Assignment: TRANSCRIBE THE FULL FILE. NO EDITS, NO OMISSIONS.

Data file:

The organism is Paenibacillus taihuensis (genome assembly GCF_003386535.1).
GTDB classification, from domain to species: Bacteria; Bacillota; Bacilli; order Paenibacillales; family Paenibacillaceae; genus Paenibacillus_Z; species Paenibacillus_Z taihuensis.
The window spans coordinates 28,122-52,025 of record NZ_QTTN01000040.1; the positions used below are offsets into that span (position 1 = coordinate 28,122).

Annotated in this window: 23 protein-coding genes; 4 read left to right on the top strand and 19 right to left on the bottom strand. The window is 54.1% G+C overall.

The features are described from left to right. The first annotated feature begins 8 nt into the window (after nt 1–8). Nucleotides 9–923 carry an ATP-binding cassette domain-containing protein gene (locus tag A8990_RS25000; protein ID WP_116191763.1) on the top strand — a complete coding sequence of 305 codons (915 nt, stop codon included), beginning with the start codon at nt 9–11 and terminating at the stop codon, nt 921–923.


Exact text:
The organism is Paenibacillus taihuensis (genome assembly GCF_003386535.1).
GTDB classification, from domain to species: Bacteria; Bacillota; Bacilli; order Paenibacillales; family Paenibacillaceae; genus Paenibacillus_Z; species Paenibacillus_Z taihuensis.
The window spans coordinates 28,122-52,025 of record NZ_QTTN01000040.1; the positions used below are offsets into that span (position 1 = coordinate 28,122).

Annotated in this window: 23 protein-coding genes; 4 read left to right on the top strand and 19 right to left on the bottom strand. The window is 54.1% G+C overall.

The features are described from left to right. The first annotated feature begins 8 nt into the window (after nt 1–8). Nucleotides 9–923 carry an ATP-binding cassette domain-containing protein gene (locus tag A8990_RS25000; protein ID WP_116191763.1) on the top strand — a complete coding sequence of 305 codons (915 nt, stop codon included), beginning with the start codon at nt 9–11 and terminating at the stop codon, nt 921–923.